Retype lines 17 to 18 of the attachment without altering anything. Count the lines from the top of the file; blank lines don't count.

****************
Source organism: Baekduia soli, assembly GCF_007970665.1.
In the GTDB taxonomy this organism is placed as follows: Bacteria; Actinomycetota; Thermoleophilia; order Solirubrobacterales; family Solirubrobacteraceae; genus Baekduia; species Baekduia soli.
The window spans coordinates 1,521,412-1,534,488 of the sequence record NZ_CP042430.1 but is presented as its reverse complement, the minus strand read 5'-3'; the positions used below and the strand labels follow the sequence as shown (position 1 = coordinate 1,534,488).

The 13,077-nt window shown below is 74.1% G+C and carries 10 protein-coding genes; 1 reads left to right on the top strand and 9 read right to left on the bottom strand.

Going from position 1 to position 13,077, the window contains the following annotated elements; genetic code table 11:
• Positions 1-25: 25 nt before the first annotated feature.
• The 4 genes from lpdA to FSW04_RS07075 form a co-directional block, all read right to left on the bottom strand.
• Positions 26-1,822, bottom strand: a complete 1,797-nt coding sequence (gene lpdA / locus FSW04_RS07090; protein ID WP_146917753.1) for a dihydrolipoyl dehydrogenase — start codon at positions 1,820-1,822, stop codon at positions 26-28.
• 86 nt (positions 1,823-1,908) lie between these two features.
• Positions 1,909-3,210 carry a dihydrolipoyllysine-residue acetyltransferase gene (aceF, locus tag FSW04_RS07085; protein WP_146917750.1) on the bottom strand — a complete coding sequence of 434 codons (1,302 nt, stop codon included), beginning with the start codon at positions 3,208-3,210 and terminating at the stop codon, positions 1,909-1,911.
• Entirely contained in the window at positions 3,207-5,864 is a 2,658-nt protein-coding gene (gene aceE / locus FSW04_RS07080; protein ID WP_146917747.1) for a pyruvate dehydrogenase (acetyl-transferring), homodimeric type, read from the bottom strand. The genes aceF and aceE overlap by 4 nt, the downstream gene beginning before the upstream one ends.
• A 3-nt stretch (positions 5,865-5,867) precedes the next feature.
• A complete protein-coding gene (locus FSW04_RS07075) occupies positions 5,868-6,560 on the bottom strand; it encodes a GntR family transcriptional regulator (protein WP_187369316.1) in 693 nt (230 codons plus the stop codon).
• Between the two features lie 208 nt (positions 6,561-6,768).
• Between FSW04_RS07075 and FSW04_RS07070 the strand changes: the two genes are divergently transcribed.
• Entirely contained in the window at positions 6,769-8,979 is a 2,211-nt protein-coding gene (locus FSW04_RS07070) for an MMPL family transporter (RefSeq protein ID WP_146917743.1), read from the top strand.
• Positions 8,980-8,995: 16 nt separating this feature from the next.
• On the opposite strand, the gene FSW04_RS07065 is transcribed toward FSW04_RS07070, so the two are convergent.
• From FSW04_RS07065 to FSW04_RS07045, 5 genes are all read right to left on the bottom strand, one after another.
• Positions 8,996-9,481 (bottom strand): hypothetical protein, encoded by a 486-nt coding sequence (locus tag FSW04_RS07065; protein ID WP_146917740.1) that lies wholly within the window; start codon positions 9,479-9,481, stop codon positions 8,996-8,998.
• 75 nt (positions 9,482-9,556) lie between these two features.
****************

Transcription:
• Positions 8,980-8,995: 16 nt separating this feature from the next.
• On the opposite strand, the gene FSW04_RS07065 is transcribed toward FSW04_RS07070, so the two are convergent.